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May 10, 2007

RADLEY BALKO LOOKS AT hypocrisy as a driving force:

Corzine isn't the only one. There's an increasing hubris among many elected officials that their job is so important, their time so much more precious than ours and their position in public life so privileged, that they can zip by us on the road, pushing everyday folk aside so they can get to their far more important destinations.

This is about more than just traffic laws, of course. It's about the arrogance of power. These politicians not only assume their lives, meetings and fundraisers are more important than everyone else's to the point that they don't have to follow the rules, they're willing to put other people on the road at risk to prove their point.

In 2003, The Washington Post reported that New Mexico Gov. Bill Richardson routinely ordered his driver to whip down public roads at speeds in excess of 100 miles per hour. Even after those reports, when a police officer attempted to pull over Richardson's car for speeding in 2005, the governor's driver refused to stop. In the last two years, Richardson's lieutenant governor has also been caught running a red light and parking in a fire zone.

For his part, Richardson refused to apologize for his law-breaking. He said he'd instruct his drivers to slow down, but cited his busy schedule as governor and said he wouldn't promise not to speed again. By April 2006, his car was seen pushing 90 again.

In 2003, South Dakota Rep. Bill Janklow blew through a stop sign while speeding and killed a man on a motorcycle. Janklow had been previously pulled over 16 times for speeding, but never ticketed.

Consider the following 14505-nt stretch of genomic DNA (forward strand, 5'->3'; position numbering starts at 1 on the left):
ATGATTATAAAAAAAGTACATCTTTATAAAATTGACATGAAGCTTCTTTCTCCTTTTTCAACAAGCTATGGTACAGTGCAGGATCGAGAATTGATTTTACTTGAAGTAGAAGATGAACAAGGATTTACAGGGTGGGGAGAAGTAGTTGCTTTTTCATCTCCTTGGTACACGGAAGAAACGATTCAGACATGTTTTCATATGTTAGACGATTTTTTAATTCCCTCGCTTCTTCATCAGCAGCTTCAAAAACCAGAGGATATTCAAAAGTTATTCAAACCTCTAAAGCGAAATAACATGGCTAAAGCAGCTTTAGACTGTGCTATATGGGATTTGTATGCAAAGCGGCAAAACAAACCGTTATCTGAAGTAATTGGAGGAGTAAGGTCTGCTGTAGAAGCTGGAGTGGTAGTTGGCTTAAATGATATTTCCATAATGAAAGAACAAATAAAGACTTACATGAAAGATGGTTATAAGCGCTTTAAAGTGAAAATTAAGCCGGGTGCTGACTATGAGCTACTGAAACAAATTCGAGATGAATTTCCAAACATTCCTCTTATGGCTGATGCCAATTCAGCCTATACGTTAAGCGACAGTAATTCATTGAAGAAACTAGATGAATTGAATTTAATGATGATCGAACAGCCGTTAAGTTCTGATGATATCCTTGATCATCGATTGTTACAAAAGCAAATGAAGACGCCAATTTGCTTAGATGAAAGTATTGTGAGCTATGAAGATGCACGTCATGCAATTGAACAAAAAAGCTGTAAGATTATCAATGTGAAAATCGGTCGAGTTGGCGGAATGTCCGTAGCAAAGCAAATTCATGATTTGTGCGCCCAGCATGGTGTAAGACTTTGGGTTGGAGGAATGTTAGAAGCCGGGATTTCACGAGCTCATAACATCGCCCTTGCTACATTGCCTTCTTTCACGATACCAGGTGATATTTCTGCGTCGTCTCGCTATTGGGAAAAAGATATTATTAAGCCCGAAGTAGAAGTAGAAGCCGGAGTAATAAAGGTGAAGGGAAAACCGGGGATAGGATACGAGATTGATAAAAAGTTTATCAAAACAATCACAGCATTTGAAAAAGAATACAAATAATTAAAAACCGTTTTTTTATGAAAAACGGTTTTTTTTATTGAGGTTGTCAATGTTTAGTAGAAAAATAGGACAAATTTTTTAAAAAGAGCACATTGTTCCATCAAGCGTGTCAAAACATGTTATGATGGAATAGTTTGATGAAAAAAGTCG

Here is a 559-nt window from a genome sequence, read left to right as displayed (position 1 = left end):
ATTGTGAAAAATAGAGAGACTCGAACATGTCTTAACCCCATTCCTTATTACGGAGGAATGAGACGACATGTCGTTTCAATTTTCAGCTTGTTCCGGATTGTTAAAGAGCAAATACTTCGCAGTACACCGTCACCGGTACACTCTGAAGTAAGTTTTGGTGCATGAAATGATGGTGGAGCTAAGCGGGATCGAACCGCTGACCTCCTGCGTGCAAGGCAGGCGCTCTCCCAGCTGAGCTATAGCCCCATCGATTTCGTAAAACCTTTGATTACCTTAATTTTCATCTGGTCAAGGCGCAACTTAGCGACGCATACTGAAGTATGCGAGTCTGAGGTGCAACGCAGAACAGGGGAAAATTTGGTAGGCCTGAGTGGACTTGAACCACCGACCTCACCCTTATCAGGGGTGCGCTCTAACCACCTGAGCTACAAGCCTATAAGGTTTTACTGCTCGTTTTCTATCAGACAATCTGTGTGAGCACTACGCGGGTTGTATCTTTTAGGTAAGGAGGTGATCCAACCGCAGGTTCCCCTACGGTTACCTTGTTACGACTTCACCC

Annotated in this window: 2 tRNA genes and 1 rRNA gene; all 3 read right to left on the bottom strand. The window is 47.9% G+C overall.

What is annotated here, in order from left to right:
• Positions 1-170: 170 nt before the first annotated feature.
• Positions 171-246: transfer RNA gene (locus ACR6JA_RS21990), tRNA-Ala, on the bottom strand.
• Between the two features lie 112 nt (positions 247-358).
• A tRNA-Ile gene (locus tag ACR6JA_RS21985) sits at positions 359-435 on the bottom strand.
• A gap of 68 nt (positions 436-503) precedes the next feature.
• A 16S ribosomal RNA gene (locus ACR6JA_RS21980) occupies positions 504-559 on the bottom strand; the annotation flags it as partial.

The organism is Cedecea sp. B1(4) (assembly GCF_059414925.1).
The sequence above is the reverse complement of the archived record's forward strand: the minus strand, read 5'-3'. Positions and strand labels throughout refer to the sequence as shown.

Though Janklow was convicted of involuntary manslaughter in the accident, in 2004 prosecutors determined he was officially "on the job" when he struck the motorcyclist, meaning federal taxpayers will have to foot the bill for the $25 million lawsuit filed by Janklow's victim's family.

Press reports in 2004 revealed that Pennsylvania Gov. Ed Rendell's car had been clocked traveling over 100 miles per hour on nine separate occasions. Rendell subsequently admitted to giving his drivers permission to speed to get him to meetings, though he did promise to stop giving those instructions in the future.

After Corzine's crash in April, Rendell acknowledged that despite his prior assurances, his drivers do sometimes still exceed the speed limit to help him make appointments, but he assured Pennsylvanians that he always wears his seat belt. Well. Good thing he's keeping himself safe.

Yeah, it makes me feel better. I think we should allow citizens to arrest politicians they find breaking traffic laws, since ordinary law enforcement officials have a conflict of interest. That'll pass!

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